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Blitzer stays up nights wondering whether Clinton will be introduced by her daughter, Chelsea, and when, if at all, her husband, former president Bill Clinton, will speak. Would it be on the same night as Hillary? A different night?
Borger can’t wait to see how the GOP confab says goodbye to George W. Bush:
“When do they put him on the stage?” she pondered. “Does he even go to the stage? Does he speak from a remote? Do they decide not to bring him there? Are they going to bring him there? When do they bring him there? What does he say? What kind of response does he get? How do they showcase a president with a 28 percent popularity rating who in many ways is John McCain’s problem?”
“And, Gloria, don’t forget the other issue they have to work out is how do they say goodbye to Dick Cheney!” Blitzer added.
“What do you do with George W. Bush? What do you do with Dick Cheney? There’s going to be a lot of intrigue and drama as far as how they choreograph that.”
Just when the CNN newsies were getting to the clapping-their-little-hands-in-excitement stage, one grumpykins critic started chastising them for their enthusiasm. “Isn’t your job to take what they say, to analyze it, to hold it against their former quotes, to show how the policies may change, and screw the drama?” Mr. Crankypants asked. “Isn’t your job to help people make . . . their own decision on their votes, instead of just trying to make these conventions interesting?”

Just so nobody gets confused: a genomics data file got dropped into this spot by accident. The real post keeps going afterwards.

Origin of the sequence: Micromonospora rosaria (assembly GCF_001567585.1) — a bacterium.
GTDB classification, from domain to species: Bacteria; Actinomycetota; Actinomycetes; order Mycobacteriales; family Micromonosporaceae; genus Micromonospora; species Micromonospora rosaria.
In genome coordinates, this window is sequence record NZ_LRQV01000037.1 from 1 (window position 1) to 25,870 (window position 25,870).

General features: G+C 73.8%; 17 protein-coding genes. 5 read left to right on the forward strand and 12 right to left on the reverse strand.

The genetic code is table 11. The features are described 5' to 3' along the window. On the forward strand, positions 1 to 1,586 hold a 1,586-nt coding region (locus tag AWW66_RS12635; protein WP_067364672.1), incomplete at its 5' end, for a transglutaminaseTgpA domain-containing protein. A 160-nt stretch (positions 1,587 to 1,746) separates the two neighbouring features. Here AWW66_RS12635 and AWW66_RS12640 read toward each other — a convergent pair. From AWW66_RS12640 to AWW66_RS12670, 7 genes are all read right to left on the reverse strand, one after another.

More from Ken Silverstein:
Perspective — October 23, 2013, 8:00 am
How pro-oil Louisiana politicians have shaped American environmental policy
Postcard — October 16, 2013, 8:00 am
A trip to one of the properties at issue in Louisiana’s oil-pollution lawsuits
Percentage increase in the annual number of polio cases in Pakistan since 2005:
A bowl of 4,000-year-old noodles was found in northwestern China; and a spokesman for the Chinese Academy of Sciences said that “this is the earliest empirical evidence of noodles ever found.”
A federal judge sentenced the journalist Barrett Brown to 63 months in prison for sharing a link to information stolen from the private-intelligence firm Stratfor by a hacker in 2011. “Good news!” Brown said in a statement. “They’re now going to send me to investigate the prison-industrial complex.”
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“I hope that after reading the following pages the leaders of the Y. M. C. A. will start a campaign to induce good young men to do nothing. If so, I shall not have lived in vain.”